Souths travelled to Sunnybank in what was sure to be a spiteful match after a number of Sunnybank players joined the magpies in the offseason. It looked like there wasn’t a single returning player from Sunnybank’s 2018 team, and the difference showed with Souths comfortably winning. Sunnybank will need to get more out of their tight five if they are to avoid consecutive wooden spoons.
Norths vs Wests turned out to be a real statement of intent from the Doggies, as they kept Norths scoreless and nearly notched up a half century. The Wests pack will surprise a number of people this year, as few would expect such improvement after losing Dillon Wihongi to Sunnybank, and Alec Fontalvo to Western Australia. Their tight five play has improved out of sight, and a number of good young former and current colts are balancing out the squad nicely.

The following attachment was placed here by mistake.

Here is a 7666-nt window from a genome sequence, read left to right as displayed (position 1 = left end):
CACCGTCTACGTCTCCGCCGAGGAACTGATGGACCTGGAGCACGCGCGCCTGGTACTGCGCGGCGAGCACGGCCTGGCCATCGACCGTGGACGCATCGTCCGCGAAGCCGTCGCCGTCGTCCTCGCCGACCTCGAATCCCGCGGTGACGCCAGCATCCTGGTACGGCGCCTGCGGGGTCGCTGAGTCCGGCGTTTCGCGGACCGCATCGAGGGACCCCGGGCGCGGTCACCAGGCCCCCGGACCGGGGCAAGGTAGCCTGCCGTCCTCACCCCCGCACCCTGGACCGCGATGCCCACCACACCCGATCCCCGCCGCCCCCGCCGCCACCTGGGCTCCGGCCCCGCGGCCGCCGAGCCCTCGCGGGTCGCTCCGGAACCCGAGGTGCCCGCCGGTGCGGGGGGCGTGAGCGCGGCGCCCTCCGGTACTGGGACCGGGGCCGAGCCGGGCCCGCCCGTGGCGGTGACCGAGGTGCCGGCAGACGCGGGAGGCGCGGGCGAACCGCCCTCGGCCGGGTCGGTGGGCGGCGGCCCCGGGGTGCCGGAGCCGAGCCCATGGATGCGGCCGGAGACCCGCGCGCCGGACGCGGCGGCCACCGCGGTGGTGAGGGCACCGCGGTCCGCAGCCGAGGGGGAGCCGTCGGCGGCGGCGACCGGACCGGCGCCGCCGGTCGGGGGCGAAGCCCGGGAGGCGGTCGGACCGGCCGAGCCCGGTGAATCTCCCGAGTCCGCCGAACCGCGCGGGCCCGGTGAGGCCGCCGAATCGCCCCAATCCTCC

What turned out to be the actual match of the round was Brothers vs Bond at Crosby Park. This was a fast paced game that was played like sheep stations were on the line. Brothers have signaled their intent early by picking three flyhalves in their three quarter line, and and used this to shift the ball smartly to new arrival Aidan Toua, who looked sharp from fullback. The Bond team looks to have greater depth than in recent seasons, with their bench adding real impact as they came roaring back into contention in the second half. If they can keep up that standard of footy, expect both teams to win a lot more than they lose this year.